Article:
• It’s illegal to form a party other than the Communist Party, and people live under fairly strict supervision by the government compared to most western nations. The movement of Cubans is restricted by the government. The Canadian Department of Foreign Affairs maintains a fact page on Cuba, as does the CIA in the United States.
  • Cuba’s media is not entirely restricted, and Cubans can tune in to Miami and Mexican radio stations. The national newspaper, Granma is published by the Communist Party and is available online in several languages.

I was going to include a quick whirlwind tour of the history of Cuba here. I started on it, but by the time I got to the late 19th century it was already ten paragraphs long. Instead, if you want an excellent point-form history, have a look at A History of Cuba. If you want something more in depth, specifically focusing on US-Cuban relations, the multi-volume set A History of Cuba and its relations with The United States by Philip S. Foner is excellent.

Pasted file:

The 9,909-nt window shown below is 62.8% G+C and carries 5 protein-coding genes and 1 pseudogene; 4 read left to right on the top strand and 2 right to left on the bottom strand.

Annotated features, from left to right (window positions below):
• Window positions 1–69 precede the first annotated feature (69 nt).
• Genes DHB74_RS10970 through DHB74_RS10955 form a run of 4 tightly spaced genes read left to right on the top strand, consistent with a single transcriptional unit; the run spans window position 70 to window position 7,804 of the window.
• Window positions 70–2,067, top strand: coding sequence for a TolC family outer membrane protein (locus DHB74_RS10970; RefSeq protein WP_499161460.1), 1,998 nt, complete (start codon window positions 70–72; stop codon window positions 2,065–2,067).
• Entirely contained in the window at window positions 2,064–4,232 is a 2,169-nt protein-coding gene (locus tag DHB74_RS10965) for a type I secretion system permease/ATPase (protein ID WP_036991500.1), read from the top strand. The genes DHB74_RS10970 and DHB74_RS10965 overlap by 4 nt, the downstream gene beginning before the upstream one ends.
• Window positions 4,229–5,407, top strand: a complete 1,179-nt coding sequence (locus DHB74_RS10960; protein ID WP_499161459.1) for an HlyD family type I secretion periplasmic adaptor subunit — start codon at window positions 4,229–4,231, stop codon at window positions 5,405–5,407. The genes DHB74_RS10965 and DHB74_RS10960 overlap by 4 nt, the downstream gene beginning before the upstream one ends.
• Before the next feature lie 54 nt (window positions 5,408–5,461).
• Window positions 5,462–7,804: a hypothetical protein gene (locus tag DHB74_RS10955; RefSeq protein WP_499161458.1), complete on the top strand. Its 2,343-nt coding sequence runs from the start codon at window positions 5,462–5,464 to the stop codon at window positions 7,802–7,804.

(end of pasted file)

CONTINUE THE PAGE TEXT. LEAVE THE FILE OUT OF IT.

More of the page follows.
Arrival in Havana

The flight to Cuba was probably the craziest flights I’ve ever experienced. We boarded the ancient, Soviet-built Cubana Yak-42 jet in Cancún and took our seats. The first thing we noticed as we sat down was that the safety instruction cards were printed in Russian. The second, and more alarming thing we noticed was that smoke was slowly filling the cabin. The flight attendants assured people that it was just steam, and that it was totally normal. By the time we landed in Cuba, The cabin was filled chest high and we couldn’t see our knees anymore. We got off the plane as quickly as possible, were packed into a rickety old East-German bus and carted off to immigration.